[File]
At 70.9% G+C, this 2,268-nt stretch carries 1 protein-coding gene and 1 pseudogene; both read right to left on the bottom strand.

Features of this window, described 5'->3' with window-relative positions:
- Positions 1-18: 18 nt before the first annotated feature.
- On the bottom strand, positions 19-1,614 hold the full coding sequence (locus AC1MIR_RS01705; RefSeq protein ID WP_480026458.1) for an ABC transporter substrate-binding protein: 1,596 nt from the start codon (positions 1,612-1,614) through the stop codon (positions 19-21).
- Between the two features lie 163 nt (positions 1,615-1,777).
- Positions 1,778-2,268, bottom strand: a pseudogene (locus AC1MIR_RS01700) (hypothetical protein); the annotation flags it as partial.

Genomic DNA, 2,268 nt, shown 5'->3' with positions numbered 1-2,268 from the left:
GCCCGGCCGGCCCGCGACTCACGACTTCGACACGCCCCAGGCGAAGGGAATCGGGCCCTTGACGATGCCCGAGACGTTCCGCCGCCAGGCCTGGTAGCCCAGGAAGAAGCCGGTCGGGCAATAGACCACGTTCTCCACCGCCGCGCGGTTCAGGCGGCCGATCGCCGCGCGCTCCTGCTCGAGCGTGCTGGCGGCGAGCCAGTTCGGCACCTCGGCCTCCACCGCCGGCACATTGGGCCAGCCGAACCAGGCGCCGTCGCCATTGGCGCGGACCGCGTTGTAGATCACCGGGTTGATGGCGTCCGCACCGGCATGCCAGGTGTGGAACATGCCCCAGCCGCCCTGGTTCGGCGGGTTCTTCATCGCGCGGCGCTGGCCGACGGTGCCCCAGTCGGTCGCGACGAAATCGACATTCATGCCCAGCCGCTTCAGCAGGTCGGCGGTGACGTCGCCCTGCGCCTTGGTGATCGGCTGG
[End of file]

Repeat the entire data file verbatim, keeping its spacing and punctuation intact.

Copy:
At 70.9% G+C, this 2,268-nt stretch carries 1 protein-coding gene and 1 pseudogene; both read right to left on the bottom strand.

Features of this window, described 5'->3' with window-relative positions:
- Positions 1-18: 18 nt before the first annotated feature.
- On the bottom strand, positions 19-1,614 hold the full coding sequence (locus AC1MIR_RS01705; RefSeq protein ID WP_480026458.1) for an ABC transporter substrate-binding protein: 1,596 nt from the start codon (positions 1,612-1,614) through the stop codon (positions 19-21).
- Between the two features lie 163 nt (positions 1,615-1,777).
- Positions 1,778-2,268, bottom strand: a pseudogene (locus AC1MIR_RS01700) (hypothetical protein); the annotation flags it as partial.

Genomic DNA, 2,268 nt, shown 5'->3' with positions numbered 1-2,268 from the left:
GCCCGGCCGGCCCGCGACTCACGACTTCGACACGCCCCAGGCGAAGGGAATCGGGCCCTTGACGATGCCCGAGACGTTCCGCCGCCAGGCCTGGTAGCCCAGGAAGAAGCCGGTCGGGCAATAGACCACGTTCTCCACCGCCGCGCGGTTCAGGCGGCCGATCGCCGCGCGCTCCTGCTCGAGCGTGCTGGCGGCGAGCCAGTTCGGCACCTCGGCCTCCACCGCCGGCACATTGGGCCAGCCGAACCAGGCGCCGTCGCCATTGGCGCGGACCGCGTTGTAGATCACCGGGTTGATGGCGTCCGCACCGGCATGCCAGGTGTGGAACATGCCCCAGCCGCCCTGGTTCGGCGGGTTCTTCATCGCGCGGCGCTGGCCGACGGTGCCCCAGTCGGTCGCGACGAAATCGACATTCATGCCCAGCCGCTTCAGCAGGTCGGCGGTGACGTCGCCCTGCGCCTTGGTGATCGGCTGG